NEW SYSTEM SPEEDS REMOVAL OF TAILSHAFTS

Direct labor requirements for removal and replacement of shafts, propellers and rudders on U.S. Navy ships at the Long Beach, Calif., Naval Shipyard have been reduced some 80 percent by the use of a new rigging technique. The Elpar Mobile Precision System, operated in the drydock, consists of two high-platform trucks, and a pallet which is symmetrically constructed and allows truck platform entry from any of four sides. The pallet's 120 in. square horizontal surface is divided into identical halves. Each section has a movable plane that occupies 1/8 of the total horizontal surface. Each section and plane may be controlled individually or in unison. Control is left-right and/or forward-reverse. Two telescoping uprights attached to each section lift the pallet. A hydraulic cylinder inside the upright provides vertical movements to the mounting plate, on which interchangeable component-carrying arms are attached. Details are given for the trucks, and the procedures used in removing propellers, shafts and rudders are described.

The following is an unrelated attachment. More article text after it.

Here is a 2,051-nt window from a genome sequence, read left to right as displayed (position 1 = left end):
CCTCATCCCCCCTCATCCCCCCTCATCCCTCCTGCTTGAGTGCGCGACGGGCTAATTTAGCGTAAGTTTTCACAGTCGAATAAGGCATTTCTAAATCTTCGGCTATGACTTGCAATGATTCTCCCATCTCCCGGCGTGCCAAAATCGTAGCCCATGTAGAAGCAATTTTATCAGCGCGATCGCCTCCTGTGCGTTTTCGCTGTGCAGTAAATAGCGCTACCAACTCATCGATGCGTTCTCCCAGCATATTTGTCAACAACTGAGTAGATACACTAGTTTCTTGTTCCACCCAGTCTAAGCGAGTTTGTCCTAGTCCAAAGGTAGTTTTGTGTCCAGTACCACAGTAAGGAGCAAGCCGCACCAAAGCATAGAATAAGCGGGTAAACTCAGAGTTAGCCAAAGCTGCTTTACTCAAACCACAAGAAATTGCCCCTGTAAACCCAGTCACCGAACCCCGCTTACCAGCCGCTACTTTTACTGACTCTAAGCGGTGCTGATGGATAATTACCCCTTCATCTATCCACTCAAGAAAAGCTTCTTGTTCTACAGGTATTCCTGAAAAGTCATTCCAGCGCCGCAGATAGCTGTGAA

• Availability:
  • Corporate Authors:

    Simmons-Boardman Publishing Corporation

    30 Church Street
    New York, NY  USA  10007
  • Publication Date: 1970-7

Media Info

  • Pagination: p. 62-63
  • Serial:
    • Marine Engineering/Log
    • Volume: 75
    • Issue Number: 8
    • Publisher: New York: Simmons-Boardman Publishing Corp.
    • ISSN: 0732-5460

Subject/Index Terms

Filing Info

  • Accession Number: 00019139
  • Record Type: Publication
  • Source Agency: Engineering Index
  • Files: TRIS
  • Created Date: Oct 29 1971 12:00AM